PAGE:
18. Tansey KE, Guipponi M, Perroud N, Bondolfi G, Domenici E, Evans D et al. Genetic predictors of response to serotonergic and noradrenergic antidepressants in major depressive disorder: a genome-wide analysis of individual-level data and a meta-analysis. PLoS Med 2012; 9: e1001326.

    Article  Google Scholar 

  19. Samuels JF, Riddle MA, Greenberg BD, Fyer AJ, McCracken JT, Rauch SL et al. The OCD collaborative genetics study: methods and sample description. Am J Med Genet B Neuropsychiatr Genet 2006; 141B: 201–207.

    Article  Google Scholar 

  20. Nestadt G, Wang Y, Grados MA, Riddle MA, Greenberg BD, Knowles JA et al. Homeobox genes in obsessive-compulsive disorder. Am J Med Genet B Neuropsychiatr Genet 2011; 159B: 53–60.

    Article  Google Scholar 

  21. Goodman WK, Price LH, Rasmussen SA, Mazure C, Fleischmann RL, Hill CL et al. The Yale-Brown Obsessive Compulsive Scale. I. Development, use, and reliability. Arch Gen Psychiatry 1989; 46: 1006–1011.

    Article  CAS  Google Scholar 

  22. Thornton T, McPeek MS . Case-control association testing with related individuals: a more powerful quasi-likelihood score test. Am J Hum Genet 2007; 81: 321–337.

    Article  CAS  Google Scholar 

  23. Purcell S, Neale B, Todd-Brown K, Thomas L, Ferreira MA, Bender D et al. PLINK: a tool set for whole-genome association and population-based linkage analyses. Am J Hum Genet 2007; 81: 559–575.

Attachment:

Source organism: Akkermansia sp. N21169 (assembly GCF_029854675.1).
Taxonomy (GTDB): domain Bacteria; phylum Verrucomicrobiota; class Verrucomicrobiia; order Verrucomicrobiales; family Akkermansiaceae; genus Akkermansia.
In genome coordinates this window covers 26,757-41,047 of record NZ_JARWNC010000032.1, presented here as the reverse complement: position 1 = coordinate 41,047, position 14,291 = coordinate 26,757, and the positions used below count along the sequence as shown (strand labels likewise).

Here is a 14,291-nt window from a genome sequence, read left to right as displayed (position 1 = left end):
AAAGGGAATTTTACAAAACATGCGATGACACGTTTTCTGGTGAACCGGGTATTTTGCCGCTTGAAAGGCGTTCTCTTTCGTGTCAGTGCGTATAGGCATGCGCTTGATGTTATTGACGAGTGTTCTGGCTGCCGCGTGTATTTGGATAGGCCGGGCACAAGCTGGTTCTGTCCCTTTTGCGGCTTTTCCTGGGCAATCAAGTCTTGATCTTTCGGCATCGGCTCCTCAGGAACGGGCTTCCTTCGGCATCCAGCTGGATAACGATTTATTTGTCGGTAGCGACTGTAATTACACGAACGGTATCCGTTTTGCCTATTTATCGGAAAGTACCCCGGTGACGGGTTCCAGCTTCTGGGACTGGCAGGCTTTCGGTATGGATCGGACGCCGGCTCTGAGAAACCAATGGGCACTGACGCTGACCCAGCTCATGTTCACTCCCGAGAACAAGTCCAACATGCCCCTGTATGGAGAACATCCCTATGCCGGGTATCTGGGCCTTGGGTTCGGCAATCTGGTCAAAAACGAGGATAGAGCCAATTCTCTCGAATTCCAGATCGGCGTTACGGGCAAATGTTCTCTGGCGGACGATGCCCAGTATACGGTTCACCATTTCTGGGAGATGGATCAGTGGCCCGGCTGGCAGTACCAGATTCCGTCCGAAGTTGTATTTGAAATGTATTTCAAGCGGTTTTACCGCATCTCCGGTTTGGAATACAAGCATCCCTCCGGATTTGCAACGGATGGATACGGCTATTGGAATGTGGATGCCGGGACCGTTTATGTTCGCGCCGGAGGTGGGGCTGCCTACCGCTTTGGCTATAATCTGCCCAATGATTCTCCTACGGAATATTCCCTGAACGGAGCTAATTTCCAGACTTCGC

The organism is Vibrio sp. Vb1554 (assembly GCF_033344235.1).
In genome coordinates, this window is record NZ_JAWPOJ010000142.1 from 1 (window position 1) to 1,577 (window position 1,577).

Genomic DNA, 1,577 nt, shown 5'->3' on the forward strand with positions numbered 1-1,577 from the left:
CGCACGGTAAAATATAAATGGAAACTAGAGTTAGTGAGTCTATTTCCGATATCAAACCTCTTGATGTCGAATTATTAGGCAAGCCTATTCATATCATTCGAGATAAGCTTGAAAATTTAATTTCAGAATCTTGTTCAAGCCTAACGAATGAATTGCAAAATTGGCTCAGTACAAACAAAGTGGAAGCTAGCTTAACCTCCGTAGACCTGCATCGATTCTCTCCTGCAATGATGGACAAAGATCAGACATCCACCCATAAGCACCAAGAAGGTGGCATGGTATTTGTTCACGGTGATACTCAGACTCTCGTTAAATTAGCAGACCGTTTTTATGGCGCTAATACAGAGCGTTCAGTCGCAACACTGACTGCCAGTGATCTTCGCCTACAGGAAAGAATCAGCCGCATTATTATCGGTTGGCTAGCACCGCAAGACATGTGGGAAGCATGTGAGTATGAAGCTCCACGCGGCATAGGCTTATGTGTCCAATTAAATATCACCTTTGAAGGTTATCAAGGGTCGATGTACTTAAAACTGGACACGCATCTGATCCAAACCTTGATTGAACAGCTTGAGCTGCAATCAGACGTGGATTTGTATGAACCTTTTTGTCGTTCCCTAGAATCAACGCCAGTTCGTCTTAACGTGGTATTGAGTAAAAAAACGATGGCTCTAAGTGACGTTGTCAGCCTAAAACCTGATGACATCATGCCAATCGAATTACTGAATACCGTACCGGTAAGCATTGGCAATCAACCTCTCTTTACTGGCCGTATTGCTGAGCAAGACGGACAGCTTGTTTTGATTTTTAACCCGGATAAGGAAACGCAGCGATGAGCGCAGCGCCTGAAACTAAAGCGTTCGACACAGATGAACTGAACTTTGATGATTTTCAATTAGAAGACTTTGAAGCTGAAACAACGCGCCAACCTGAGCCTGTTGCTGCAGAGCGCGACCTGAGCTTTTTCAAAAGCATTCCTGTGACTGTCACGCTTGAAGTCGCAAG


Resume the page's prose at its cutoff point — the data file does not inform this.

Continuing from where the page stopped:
Article  CAS  Google Scholar 

  24. Chelala C, Khan A, Lemoine NR . SNPnexus: a web database for functional annotation of newly discovered and public domain single nucleotide polymorphisms. Bioinformatics 2009; 25: 655–661.

    Article  CAS  Google Scholar 

  25. Hindorff LA MJ, Morales J, Junkins HA, Hall PN, Klemm AK, Manolio TA. et al. A Catalog of Published Genome-Wide Association Studies. URL Accessed on 23 Jan 2013.

  26. Pruim RJ, Welch RP, Sanna S, Teslovich TM, Chines PS, Gliedt TP et al. LocusZoom: regional visualization of genome-wide association scan results. Bioinformatics 2010; 26: 2336–2337.

    Article  CAS  Google Scholar 

  27. Purcell S, Cherny SS, Sham PC . Genetic Power Calculator: design of linkage and association genetic mapping studies of complex traits. Bioinformatics 2003; 19: 149–150.

    Article  CAS  Google Scholar 

  28. Dennis G Jr ., Sherman BT, Hosack DA, Yang J, Gao W, Lane HC et al. DAVID: Database for Annotation, Visualization, and Integrated Discovery. Genome Biol 2003; 4: P3.

    Article  Google Scholar 

  29. Segre AV, Groop L, Mootha VK, Daly MJ, Altshuler D . Common inherited variation in mitochondrial genes is not enriched for associations with type 2 diabetes or related glycemic traits. PLoS Genet 2010; 6: e1001058.

    Article  Google Scholar 

  30. Etheridge LA, Crawford TQ, Zhang S, Roelink H . Evidence for a role of vertebrate Disp1 in long-range Shh signaling. Development 2010; 137: 133–140.

    Article  CAS  Google Scholar 

  31. Kim SY, Chung HS, Sun W, Kim H . Spatiotemporal expression pattern of non-clustered protocadherin family members in the developing rat brain. Neuroscience 2007; 147: 996–1021.